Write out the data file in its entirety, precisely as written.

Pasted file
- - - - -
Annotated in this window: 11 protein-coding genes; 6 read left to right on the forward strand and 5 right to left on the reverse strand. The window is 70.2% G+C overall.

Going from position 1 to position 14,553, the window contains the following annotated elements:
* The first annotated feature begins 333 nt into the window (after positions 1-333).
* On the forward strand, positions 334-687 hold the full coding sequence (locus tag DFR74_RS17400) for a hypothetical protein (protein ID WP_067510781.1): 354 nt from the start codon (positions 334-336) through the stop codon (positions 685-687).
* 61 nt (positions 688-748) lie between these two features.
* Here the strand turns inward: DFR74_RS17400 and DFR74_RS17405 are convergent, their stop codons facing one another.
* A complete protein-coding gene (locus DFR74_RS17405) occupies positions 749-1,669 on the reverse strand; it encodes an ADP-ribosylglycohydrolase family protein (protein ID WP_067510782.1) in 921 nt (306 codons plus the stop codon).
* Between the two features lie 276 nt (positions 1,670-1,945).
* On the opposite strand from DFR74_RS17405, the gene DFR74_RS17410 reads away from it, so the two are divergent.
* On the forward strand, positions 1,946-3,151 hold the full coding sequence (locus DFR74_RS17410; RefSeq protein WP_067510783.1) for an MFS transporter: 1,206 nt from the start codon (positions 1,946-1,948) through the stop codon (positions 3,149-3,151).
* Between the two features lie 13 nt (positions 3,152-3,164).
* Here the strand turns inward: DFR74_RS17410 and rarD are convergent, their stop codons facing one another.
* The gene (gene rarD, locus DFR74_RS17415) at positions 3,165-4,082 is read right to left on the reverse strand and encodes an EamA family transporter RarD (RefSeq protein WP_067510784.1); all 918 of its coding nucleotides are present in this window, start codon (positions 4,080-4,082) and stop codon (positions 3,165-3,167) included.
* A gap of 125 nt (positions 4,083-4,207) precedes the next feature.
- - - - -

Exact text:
Annotated in this window: 11 protein-coding genes; 6 read left to right on the forward strand and 5 right to left on the reverse strand. The window is 70.2% G+C overall.

Going from position 1 to position 14,553, the window contains the following annotated elements:
* The first annotated feature begins 333 nt into the window (after positions 1-333).
* On the forward strand, positions 334-687 hold the full coding sequence (locus tag DFR74_RS17400) for a hypothetical protein (protein ID WP_067510781.1): 354 nt from the start codon (positions 334-336) through the stop codon (positions 685-687).
* 61 nt (positions 688-748) lie between these two features.
* Here the strand turns inward: DFR74_RS17400 and DFR74_RS17405 are convergent, their stop codons facing one another.
* A complete protein-coding gene (locus DFR74_RS17405) occupies positions 749-1,669 on the reverse strand; it encodes an ADP-ribosylglycohydrolase family protein (protein ID WP_067510782.1) in 921 nt (306 codons plus the stop codon).
* Between the two features lie 276 nt (positions 1,670-1,945).
* On the opposite strand from DFR74_RS17405, the gene DFR74_RS17410 reads away from it, so the two are divergent.
* On the forward strand, positions 1,946-3,151 hold the full coding sequence (locus DFR74_RS17410; RefSeq protein WP_067510783.1) for an MFS transporter: 1,206 nt from the start codon (positions 1,946-1,948) through the stop codon (positions 3,149-3,151).
* Between the two features lie 13 nt (positions 3,152-3,164).
* Here the strand turns inward: DFR74_RS17410 and rarD are convergent, their stop codons facing one another.
* The gene (gene rarD, locus DFR74_RS17415) at positions 3,165-4,082 is read right to left on the reverse strand and encodes an EamA family transporter RarD (RefSeq protein WP_067510784.1); all 918 of its coding nucleotides are present in this window, start codon (positions 4,080-4,082) and stop codon (positions 3,165-3,167) included.
* A gap of 125 nt (positions 4,083-4,207) precedes the next feature.